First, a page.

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Cupping

Cupping has been traditionally practiced by both the Eastern and Western cultures for centuries. It was practiced by the Egyptians around 1500BC and the earliest pictorial record of this has been found on the north wall of the Temple of Kom Ombo in Egypt. Textual evidence on cupping can also be found in the writing of Hippocrates (C.460-377BC), who is known as the father of modern medicine. Cupping is still practiced today throughout Europe and Asia and has a seen a resurgence in clinical practice.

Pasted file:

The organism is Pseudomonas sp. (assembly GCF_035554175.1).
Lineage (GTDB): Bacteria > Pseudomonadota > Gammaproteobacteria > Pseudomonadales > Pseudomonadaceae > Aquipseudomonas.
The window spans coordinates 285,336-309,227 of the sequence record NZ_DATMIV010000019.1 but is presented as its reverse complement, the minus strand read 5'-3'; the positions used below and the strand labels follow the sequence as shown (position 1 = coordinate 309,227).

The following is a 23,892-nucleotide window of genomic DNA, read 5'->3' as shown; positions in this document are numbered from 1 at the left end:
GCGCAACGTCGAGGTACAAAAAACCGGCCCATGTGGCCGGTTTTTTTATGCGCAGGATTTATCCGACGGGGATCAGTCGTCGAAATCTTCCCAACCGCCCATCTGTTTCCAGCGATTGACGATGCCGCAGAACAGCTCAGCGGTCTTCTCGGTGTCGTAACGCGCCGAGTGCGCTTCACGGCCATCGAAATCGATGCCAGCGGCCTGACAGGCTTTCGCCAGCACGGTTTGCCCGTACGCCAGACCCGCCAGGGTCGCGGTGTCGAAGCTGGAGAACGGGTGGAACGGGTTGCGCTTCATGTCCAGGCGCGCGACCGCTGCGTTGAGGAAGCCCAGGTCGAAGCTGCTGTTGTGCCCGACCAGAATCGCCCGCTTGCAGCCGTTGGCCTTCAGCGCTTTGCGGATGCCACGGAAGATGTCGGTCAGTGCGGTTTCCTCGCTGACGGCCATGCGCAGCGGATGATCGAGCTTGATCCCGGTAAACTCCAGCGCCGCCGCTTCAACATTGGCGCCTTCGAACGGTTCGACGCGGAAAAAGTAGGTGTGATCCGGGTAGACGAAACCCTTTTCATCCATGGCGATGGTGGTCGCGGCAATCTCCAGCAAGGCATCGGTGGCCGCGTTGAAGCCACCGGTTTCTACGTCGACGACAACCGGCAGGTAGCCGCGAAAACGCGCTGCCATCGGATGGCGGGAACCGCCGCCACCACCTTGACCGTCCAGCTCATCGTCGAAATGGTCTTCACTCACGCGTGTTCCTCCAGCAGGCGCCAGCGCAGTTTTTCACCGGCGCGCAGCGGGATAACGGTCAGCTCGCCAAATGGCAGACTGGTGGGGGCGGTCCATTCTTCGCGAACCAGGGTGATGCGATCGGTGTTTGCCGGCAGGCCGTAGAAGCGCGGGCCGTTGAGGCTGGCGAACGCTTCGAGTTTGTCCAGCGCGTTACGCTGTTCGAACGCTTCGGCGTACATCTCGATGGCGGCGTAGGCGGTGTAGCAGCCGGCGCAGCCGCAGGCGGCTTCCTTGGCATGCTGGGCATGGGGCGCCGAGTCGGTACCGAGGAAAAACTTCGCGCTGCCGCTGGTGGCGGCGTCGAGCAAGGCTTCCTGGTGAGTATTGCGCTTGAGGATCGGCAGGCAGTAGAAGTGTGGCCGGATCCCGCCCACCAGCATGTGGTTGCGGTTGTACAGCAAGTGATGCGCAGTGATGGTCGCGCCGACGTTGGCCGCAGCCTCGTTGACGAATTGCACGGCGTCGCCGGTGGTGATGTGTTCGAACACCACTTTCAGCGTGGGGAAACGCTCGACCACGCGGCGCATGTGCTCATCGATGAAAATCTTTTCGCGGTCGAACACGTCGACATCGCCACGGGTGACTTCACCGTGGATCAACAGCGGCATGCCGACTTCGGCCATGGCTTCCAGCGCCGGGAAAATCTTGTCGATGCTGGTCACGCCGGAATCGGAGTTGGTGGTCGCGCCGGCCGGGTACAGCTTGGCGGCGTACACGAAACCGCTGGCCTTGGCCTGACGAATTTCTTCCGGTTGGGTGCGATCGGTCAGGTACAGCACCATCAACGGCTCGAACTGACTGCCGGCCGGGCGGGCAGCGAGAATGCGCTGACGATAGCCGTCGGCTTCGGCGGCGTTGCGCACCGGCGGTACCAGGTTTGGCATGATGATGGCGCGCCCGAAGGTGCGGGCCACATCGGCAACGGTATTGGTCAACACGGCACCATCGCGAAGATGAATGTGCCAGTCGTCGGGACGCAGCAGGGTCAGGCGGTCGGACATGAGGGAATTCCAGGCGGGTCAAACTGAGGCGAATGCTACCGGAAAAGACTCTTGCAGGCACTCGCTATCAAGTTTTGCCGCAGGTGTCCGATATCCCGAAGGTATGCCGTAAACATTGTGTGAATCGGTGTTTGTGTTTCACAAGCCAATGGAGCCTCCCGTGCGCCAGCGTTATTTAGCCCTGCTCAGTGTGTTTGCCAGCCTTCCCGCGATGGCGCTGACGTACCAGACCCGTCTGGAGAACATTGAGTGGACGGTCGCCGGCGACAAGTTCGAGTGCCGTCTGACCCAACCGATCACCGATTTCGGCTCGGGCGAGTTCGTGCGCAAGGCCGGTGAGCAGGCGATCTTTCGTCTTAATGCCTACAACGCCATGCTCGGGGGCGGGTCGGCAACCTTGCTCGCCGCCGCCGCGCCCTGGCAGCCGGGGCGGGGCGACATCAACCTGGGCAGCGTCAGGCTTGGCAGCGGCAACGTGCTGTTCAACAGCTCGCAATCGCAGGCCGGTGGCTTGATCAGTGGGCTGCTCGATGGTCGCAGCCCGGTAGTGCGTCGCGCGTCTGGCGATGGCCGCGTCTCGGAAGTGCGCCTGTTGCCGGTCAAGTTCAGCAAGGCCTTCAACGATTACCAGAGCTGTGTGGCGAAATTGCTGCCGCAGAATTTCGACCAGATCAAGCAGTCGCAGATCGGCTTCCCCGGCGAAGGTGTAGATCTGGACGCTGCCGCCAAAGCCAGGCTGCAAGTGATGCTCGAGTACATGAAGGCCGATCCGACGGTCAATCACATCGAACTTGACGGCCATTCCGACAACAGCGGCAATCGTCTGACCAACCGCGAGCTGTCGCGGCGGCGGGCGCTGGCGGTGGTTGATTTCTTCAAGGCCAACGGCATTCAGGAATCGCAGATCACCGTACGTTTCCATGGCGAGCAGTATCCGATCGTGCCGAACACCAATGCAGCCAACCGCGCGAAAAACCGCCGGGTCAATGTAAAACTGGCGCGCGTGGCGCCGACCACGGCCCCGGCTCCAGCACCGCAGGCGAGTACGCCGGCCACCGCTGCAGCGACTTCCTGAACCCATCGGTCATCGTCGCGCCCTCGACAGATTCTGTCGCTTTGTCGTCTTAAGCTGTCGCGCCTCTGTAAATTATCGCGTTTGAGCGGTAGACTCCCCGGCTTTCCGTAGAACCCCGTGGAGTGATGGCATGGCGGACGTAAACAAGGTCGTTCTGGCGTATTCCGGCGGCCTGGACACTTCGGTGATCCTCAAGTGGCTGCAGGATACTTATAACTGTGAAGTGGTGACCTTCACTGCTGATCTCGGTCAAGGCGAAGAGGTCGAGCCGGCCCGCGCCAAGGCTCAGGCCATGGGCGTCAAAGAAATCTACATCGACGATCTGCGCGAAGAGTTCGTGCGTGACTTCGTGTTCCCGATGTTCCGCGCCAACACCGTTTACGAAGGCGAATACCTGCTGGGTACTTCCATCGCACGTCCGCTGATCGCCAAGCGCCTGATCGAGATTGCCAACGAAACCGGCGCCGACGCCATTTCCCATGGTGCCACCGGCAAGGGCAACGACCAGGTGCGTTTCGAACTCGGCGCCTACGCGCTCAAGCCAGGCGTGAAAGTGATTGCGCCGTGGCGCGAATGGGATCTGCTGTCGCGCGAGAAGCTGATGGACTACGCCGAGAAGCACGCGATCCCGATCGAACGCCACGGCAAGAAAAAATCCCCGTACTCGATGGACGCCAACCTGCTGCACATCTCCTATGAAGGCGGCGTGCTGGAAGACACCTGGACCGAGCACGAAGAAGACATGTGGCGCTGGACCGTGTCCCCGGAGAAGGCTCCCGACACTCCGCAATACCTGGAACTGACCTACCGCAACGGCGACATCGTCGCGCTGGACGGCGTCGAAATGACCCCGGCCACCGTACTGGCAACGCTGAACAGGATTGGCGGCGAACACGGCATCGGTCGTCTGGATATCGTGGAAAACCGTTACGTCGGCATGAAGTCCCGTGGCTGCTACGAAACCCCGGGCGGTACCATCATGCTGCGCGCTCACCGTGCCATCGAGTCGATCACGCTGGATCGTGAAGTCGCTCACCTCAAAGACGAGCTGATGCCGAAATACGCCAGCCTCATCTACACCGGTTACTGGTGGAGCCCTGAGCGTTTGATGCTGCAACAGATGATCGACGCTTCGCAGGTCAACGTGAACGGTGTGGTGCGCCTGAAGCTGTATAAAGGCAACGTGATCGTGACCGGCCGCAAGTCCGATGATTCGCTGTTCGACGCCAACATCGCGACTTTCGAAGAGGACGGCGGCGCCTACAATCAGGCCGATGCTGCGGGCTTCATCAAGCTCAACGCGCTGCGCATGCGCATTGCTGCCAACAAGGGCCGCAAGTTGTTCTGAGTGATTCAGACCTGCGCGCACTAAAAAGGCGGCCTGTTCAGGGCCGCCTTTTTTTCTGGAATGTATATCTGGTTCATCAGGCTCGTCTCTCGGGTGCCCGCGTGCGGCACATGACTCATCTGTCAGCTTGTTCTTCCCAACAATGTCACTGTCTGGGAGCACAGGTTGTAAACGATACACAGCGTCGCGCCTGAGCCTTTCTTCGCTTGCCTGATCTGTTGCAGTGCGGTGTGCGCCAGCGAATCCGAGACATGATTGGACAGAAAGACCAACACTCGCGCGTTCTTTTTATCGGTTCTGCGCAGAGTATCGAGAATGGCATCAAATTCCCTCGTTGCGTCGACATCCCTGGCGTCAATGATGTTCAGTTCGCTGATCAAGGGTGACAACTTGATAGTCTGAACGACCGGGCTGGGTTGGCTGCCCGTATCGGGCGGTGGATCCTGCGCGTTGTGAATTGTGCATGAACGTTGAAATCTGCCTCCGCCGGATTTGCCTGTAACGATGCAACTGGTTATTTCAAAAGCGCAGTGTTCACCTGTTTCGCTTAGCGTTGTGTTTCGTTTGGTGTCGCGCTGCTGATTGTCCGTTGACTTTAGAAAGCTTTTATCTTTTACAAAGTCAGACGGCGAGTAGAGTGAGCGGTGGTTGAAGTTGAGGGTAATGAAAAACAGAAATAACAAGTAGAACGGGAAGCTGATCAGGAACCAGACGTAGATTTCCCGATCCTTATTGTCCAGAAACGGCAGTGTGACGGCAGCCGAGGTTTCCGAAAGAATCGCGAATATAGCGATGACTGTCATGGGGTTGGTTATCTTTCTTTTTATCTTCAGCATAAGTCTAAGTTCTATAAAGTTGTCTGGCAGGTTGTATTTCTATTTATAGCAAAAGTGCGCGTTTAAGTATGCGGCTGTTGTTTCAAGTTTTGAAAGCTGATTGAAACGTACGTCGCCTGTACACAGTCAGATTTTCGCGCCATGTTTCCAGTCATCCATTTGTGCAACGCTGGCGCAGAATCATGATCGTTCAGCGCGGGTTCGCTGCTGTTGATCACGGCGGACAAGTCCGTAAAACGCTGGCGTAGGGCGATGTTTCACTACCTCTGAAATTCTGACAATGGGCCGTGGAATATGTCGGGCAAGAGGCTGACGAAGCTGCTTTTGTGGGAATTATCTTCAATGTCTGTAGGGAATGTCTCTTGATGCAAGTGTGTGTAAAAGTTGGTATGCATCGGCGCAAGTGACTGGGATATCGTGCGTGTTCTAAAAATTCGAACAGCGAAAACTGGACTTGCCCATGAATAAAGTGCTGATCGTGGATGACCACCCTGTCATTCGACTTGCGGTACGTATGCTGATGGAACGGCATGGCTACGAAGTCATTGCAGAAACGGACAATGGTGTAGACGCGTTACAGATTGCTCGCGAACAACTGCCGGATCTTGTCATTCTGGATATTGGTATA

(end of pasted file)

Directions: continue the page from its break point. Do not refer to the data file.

How does cupping work?

Cupping is usually performed by introducing heat into a glass cup or similar object and placing it immediately on the skin.

 

The vacuum created produces a suction effect that,

  • Increases blood circulation to the local area
  • Relaxes muscle tissue
  • Releases the factors causing pain.

 

Another popular cupping method is to withdraw the air from inside the cup with a suction pump.

 

Cup Marks

Rounded Marks are sometimes left after cupping. These usually fade and disappear 3-7 days after treatment, but occasionally some markings may take up to two weeks.

To the untrained eye cup marks are often mistaken for bruises. The fading of a cup mark follows a similar process of a bruise, with the exception that there is no tissue damage and no tenderness when touched.